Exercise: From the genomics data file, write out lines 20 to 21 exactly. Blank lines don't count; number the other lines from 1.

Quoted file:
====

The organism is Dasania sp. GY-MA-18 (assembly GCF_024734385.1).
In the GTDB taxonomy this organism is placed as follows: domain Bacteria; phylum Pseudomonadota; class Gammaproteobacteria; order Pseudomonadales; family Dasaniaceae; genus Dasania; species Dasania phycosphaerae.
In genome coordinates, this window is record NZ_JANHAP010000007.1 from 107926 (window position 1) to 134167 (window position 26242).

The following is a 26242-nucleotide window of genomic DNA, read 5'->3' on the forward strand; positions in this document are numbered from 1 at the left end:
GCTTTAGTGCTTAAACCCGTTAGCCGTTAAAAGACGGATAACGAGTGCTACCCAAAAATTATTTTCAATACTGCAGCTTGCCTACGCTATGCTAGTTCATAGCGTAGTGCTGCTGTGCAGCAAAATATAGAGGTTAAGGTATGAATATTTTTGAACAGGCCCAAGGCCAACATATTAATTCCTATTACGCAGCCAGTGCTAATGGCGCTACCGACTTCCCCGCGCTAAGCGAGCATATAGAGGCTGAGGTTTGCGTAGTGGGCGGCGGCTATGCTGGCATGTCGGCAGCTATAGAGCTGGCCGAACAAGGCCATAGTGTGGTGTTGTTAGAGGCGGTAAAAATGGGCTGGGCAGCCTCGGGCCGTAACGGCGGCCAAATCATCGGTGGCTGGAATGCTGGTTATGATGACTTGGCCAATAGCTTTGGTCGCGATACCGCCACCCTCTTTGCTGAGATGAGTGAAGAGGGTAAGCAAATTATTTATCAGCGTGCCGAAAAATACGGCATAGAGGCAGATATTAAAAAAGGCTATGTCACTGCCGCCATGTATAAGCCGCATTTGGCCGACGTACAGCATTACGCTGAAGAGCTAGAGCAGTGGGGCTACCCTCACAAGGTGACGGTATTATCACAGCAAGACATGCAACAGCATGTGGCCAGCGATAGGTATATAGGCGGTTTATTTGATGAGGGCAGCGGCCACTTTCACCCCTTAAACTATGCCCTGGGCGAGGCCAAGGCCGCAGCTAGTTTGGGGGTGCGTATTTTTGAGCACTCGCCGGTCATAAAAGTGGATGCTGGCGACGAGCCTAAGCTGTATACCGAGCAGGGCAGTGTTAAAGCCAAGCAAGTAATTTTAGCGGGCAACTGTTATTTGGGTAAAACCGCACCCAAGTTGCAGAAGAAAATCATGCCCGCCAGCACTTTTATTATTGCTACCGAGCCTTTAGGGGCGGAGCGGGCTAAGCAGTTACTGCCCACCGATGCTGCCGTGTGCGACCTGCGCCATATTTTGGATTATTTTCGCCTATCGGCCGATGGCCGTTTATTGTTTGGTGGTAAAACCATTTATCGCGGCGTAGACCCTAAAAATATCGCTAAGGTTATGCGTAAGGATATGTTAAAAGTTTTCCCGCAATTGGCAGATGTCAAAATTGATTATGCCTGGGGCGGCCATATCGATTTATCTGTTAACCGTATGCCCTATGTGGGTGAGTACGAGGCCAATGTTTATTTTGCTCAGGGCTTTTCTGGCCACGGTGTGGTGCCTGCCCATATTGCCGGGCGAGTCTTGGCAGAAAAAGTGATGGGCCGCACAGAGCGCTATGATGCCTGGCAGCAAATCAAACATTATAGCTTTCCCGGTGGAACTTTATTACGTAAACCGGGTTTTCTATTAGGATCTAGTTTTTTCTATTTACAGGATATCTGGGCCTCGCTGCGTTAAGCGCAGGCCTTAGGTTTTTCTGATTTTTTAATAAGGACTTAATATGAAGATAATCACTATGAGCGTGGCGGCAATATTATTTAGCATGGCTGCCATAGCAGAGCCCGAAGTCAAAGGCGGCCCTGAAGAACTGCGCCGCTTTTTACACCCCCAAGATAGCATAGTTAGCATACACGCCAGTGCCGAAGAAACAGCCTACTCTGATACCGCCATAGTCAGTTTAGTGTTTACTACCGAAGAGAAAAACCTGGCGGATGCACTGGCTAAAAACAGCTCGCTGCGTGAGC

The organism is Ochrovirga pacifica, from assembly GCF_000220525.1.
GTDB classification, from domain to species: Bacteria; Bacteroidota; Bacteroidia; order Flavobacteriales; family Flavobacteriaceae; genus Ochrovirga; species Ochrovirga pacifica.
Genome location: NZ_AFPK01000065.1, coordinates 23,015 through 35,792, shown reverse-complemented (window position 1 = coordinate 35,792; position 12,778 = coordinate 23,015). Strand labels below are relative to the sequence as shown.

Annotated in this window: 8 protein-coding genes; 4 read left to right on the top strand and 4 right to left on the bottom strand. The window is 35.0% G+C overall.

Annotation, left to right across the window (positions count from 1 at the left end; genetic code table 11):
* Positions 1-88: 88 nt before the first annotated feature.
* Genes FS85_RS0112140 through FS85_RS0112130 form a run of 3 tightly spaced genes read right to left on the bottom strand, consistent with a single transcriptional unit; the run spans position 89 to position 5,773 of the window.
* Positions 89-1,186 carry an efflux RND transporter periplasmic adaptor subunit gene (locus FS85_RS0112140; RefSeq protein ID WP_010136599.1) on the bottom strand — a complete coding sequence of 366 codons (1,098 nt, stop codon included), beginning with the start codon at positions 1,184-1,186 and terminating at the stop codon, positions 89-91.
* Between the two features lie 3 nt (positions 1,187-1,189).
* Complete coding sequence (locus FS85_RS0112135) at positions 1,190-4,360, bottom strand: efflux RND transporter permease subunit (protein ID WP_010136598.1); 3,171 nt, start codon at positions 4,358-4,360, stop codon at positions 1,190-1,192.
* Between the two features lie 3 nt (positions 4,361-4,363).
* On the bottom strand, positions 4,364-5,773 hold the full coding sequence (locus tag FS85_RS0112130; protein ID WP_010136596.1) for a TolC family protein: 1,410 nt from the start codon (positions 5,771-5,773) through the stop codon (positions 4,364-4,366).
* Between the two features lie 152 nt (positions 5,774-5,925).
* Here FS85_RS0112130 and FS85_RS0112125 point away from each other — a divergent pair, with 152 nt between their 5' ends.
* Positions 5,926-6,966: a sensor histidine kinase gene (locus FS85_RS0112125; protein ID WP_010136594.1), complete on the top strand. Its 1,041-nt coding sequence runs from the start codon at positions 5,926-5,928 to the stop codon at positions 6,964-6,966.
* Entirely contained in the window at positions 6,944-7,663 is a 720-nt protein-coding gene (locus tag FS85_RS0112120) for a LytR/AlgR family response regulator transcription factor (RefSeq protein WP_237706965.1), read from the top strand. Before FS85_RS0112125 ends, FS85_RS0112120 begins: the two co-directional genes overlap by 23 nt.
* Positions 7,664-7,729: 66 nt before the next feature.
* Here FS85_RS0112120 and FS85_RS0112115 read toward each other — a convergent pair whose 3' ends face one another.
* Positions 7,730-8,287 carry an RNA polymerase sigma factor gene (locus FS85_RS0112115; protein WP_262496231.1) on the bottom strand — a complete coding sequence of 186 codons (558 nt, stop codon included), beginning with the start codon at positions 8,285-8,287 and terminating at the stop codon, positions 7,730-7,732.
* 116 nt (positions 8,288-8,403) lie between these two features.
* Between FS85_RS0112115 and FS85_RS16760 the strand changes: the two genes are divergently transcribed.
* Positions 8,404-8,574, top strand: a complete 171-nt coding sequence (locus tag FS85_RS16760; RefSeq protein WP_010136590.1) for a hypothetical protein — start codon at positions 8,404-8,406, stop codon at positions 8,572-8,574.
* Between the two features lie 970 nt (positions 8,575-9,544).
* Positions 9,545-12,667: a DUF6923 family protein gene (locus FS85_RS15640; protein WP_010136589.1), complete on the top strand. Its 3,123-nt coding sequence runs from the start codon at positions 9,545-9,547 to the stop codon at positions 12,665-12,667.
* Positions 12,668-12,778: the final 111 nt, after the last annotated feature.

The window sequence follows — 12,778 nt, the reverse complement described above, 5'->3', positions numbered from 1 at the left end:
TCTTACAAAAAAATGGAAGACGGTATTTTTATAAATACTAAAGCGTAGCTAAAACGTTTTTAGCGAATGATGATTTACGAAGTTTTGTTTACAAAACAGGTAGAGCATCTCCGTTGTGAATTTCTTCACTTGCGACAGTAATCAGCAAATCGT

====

* Positions 5,926-6,966: a sensor histidine kinase gene (locus FS85_RS0112125; protein ID WP_010136594.1), complete on the top strand. Its 1,041-nt coding sequence runs from the start codon at positions 5,926-5,928 to the stop codon at positions 6,964-6,966.
* Entirely contained in the window at positions 6,944-7,663 is a 720-nt protein-coding gene (locus tag FS85_RS0112120) for a LytR/AlgR family response regulator transcription factor (RefSeq protein WP_237706965.1), read from the top strand. Before FS85_RS0112125 ends, FS85_RS0112120 begins: the two co-directional genes overlap by 23 nt.